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  • CERT Incident Note IN-2000-07: Exploitation of Hidden File Extensions

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The CERT Coordination Center publishes incident notes to provide information about incidents to the Internet community.

Exploitation of Hidden File Extensions

Updated: Thursday, July 27, 2000
Date: Monday, June 19, 2000


There have been a number of recent malicious programs exploiting the default behavior of Windows operating systems to hide file extensions from the user. This behavior can be used to trick users into executing malicious code by making a file appear to be something it is not.


Multiple email-borne viruses are known to exploit the fact that Microsoft Windows operating systems hide certain file extensions. The first major attack incorporating an element of file extension obfuscation was the VBS/LoveLetter worm which contained an email attachment named "LOVE-LETTER-FOR-YOU.TXT.vbs". Other malicious programs have since incorporated similar naming schemes.

  • Downloader (MySis.avi.exe or QuickFlick.mpg.exe)
  • VBS/Timofonica (TIMOFONICA.TXT.vbs)
The files attached to the email messages sent by these viruses may appear to be harmless text (.txt), MPEG (.mpg), AVI (.avi) or other file types when in fact the file is a malicious script or executable. For further information about these specific viruses, please visit the sites listed on our Computer Virus Resource page.

Windows operating systems contain an option to "Hide file extensions for known file types". The option is enabled by default, but a user may choose to disable this option in order to have file extensions displayed by Windows. After disabling this option, there are still some file extensions that, by default, will continue to remain hidden from the user.

There is a registry value which, if set, will cause Windows to hide certain file extensions regardless of user configuration choices elsewhere in the operating system. The "NeverShowExt" registry value is used to hide the extensions for basic Windows file types. For example, the ".LNK" extension associated with Windows shortcuts remains hidden even after a user has turned off the option to hide extensions.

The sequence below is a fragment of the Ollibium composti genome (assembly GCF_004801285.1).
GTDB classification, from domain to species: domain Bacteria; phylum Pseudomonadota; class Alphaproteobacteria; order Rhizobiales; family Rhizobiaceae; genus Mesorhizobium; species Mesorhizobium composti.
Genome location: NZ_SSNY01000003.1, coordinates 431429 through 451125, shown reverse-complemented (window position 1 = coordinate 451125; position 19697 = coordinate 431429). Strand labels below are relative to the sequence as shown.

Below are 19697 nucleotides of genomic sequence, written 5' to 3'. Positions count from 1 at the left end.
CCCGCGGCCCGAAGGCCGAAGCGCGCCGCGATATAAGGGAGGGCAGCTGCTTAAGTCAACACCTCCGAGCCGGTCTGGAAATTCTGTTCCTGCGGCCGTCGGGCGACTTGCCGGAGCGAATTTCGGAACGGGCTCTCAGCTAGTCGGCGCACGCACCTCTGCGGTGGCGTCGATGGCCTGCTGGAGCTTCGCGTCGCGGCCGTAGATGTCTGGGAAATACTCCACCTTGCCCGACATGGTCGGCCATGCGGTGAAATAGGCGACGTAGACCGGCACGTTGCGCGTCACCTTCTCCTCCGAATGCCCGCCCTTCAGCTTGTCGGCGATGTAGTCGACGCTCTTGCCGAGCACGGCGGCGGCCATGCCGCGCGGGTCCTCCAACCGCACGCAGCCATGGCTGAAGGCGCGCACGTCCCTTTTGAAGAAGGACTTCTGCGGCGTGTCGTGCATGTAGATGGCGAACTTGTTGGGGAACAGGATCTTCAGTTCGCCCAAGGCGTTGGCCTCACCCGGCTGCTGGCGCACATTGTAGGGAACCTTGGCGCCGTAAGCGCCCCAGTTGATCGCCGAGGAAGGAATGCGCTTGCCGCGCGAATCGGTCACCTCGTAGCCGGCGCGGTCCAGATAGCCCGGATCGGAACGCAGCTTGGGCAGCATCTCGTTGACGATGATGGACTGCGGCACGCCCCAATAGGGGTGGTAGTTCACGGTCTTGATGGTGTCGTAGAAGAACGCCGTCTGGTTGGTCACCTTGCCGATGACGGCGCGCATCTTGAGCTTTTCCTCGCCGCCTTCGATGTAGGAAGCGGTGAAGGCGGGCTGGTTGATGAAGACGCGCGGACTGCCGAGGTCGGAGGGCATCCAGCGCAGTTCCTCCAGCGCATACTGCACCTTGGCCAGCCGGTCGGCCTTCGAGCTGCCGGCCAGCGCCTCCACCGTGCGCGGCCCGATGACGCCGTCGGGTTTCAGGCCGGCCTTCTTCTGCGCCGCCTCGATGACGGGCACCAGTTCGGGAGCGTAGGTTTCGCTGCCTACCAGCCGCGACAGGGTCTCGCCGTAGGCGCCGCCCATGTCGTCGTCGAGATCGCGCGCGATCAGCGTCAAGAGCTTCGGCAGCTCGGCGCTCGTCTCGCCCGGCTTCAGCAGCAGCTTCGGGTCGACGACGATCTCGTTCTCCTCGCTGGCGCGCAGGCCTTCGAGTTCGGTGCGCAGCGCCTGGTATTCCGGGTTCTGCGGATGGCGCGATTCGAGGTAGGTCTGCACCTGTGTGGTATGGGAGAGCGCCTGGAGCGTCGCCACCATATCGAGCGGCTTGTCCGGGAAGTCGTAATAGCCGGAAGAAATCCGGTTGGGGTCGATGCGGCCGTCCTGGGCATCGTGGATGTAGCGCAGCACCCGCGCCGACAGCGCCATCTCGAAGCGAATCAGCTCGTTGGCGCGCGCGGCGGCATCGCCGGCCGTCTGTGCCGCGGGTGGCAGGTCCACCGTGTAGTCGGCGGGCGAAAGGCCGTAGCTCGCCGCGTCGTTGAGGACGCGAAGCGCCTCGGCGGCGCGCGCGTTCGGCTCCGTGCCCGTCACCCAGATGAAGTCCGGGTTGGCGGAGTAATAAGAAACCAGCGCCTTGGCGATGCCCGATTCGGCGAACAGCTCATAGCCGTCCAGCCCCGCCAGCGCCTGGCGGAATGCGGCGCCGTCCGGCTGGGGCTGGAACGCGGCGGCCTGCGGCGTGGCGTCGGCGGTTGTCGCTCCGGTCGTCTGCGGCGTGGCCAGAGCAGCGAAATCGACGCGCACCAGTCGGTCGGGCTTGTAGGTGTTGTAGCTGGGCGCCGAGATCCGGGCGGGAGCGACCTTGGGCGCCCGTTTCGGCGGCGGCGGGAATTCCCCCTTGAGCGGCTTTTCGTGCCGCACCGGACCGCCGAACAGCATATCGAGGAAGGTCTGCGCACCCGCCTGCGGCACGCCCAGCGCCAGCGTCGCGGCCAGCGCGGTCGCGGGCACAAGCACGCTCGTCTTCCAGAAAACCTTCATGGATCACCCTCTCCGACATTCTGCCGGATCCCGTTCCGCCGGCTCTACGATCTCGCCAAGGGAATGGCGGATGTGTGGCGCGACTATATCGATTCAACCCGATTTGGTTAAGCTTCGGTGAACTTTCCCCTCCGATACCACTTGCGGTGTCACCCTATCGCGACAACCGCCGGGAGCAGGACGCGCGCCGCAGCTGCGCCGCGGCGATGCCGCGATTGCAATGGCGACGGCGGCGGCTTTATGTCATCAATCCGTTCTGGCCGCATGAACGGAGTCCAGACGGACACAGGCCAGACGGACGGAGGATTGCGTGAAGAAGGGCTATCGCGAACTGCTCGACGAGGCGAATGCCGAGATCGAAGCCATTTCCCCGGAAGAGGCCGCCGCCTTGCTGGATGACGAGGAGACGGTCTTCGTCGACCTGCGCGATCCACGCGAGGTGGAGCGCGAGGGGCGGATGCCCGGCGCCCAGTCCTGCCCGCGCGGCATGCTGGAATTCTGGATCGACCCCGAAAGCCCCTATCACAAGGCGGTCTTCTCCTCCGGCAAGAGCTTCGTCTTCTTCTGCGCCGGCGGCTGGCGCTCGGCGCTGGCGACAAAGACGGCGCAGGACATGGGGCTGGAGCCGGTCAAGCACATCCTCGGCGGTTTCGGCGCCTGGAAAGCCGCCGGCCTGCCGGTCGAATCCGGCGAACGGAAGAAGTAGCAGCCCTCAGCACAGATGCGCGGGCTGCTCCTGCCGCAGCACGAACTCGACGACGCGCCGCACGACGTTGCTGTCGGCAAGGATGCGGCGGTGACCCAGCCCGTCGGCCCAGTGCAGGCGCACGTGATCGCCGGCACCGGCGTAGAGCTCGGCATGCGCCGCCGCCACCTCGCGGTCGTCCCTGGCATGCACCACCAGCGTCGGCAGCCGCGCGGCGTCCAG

We have seen attacks which leverage file extensions that are, by default, hidden using the "NeverShowExt" registry value. One such extension, ".SHS", is associated with Shell Scrap Object files. SHS files are typically associated with OLE objects and can include executable contents. Reports indicate that SHS files are being used to distribute malicious code in email attachments. One recent example is a malicious VBScript program wrapped in a Shell Scrap Object file that is sent as an email file attachment named "LIFE_STAGES.TXT.SHS".


Users can be tricked into opening a file that appears to be something it is not. A file that appears to be innocent based on it's viewable file name may contain malicious executable code.


In an environment where file types are mapped to functionality by the extension used in the file name, it is important for the user to know the complete and unobfuscated file name in the course of making informed decisions impacting security.

The CERT/CC encourages sites to evaluate the following suggested steps against security and usability policies at your site. To configure Windows operating systems to display entire and complete file names for all files to the user:

  • Configure Windows to show all files and extensions

    Windows 9x and Windows NT 4.0:

    • Open the Windows Start menu
    • Select "Settings -> Control Panel" to open the control panel
    • From the "View" menu, select "Options..."
    • Click on the "View" tab
    • Insure "Hide files of these types" and "Hide file extensions for known file types" are both unchecked
    • Insure "Show all files" is selected
    • Click "OK" to complete the changes

    Windows 2000:

    • Open the Windows Start menu
    • Select "Settings -> Control Panel" to open the control panel
    • From the "Tools" menu, select "Folder options"
    • Click on the "View" tab
    • Under "Hidden files and folders", insure "Show hidden files and folders" is selected
    • Insure "Hide file extensions for known file types" is unchecked
    • Insure "Hide protected operating system files" is unchecked. Note, Windows 2000 will display a dialog asking for confirmation. Be sure to read and understand the information contained in the dialog and then click on "Yes".
    • Click "OK" to complete the changes

  • Remove all occurrences of the value "NeverShowExt" from the registry

    • Open the Windows Start menu
    • Select "Run" and enter "regedit" to open the registry editor
    • From the "Edit" menu, select "Find"
    • Uncheck the "Keys" and "Data" entries under "Look at", and insure the "Values" entry is checked
    • Enter "NeverShowExt" in the "Find What" box and click "Find Next"
    • When a value is found, right click on the value name and select "Delete"
    • Press F3 to find the next occurrence of "NeverShowExt".
    • Repeat the previous two steps until all occurrences of "NeverShowExt" have been deleted from the registry
    • The computer will need to be rebooted for changes to take effect

Authors: Brian King, Kevin Houle

Copyright 2000 Carnegie Mellon University.

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